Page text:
Northwestern Sicily Tours

Written by Helen Glenn Court
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The island of Sicily is for the most part mountainous, subtropical, diverse, and engaging--as the many northwestern Sicily tours attest. Best known of the cities and towns on this densely populated Italian island (population about five million) is Palermo, which lies off the northwestern coast. Like so much of the Mediterranean, Sicily has a long, varied, and rich history that goes back 10,000 years. It is well worth visiting with as much time as you might have to spare, whether that means one week or two, whether you're traveling solo or with a group of friends.

What Northwestern Sicily Tours Have to Offer

The fact is, the island of Sicily is not large, and while northwestern Sicily tours are usually centered around Palermo, they are not restricted to it. Visitors can enjoy the basalt formations of the Alcantara Gorge to the southeast, which shows very well the effect of a volcano (Mount Etna) has on the surrounding countryside. Near the middle of Sicily's southern coast are the unique mud geyser flats of Maccalube.

Mount Etna itself, of course, is Sicily's grandest nature reserve and geological claim to fame. It is Europe's highest active volcano and was the home of Vulcan, the god of fire for ancient Greeks. More than 1,200 square meters of its surface are covered in solidified lava. If you envision Sicily as the narrow triangle that it essentially is, lying with its point to the west and its base to the east, you will find Mount Etna in the center of the base. It is a strato volcano, that is, has relatively cool lava temperatures and numerous openings. No one ever knows when the next eruption will be.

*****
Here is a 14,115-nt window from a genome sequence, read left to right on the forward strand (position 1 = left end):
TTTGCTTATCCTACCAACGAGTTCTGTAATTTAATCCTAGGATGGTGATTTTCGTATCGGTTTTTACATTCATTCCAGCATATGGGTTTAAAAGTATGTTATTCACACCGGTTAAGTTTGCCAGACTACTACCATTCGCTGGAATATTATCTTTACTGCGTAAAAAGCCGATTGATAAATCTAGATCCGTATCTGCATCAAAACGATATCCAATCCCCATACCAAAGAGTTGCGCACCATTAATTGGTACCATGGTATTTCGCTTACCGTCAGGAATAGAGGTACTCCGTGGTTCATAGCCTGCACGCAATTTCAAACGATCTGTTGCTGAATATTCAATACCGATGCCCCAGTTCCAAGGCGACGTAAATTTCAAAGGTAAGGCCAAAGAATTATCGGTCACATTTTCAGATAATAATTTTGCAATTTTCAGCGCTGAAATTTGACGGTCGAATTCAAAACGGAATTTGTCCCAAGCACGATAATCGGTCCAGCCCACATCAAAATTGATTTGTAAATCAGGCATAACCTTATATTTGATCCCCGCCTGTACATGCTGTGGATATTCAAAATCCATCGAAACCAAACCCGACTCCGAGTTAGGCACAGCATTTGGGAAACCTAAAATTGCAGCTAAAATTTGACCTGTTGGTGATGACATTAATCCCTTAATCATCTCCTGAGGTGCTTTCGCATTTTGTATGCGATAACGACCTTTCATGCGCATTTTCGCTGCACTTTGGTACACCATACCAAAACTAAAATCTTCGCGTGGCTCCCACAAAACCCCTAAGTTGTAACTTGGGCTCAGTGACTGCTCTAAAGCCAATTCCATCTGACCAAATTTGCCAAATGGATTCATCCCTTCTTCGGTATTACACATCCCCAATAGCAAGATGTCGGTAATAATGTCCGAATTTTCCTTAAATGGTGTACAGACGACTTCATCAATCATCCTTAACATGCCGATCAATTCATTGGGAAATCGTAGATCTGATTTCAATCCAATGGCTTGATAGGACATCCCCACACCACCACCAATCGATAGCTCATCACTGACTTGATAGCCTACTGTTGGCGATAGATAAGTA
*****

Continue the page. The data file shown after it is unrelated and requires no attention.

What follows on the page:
Palermo's archaeological museum is well worth a visit, with important relics from numerous of the island's eras--the Phoenician, Punic, Greek, Roman, and Saracen periods. While there are many old buildings and some ruins in Sicily and Palermo, most date from the Middle Ages, but to the enthusiast, all are well worth a visit. Of course, participants of northwestern Sicily tours often find themselves distracted by the olive and lemon groves, splendid vineyards, and especially fine cuisine and local wines.


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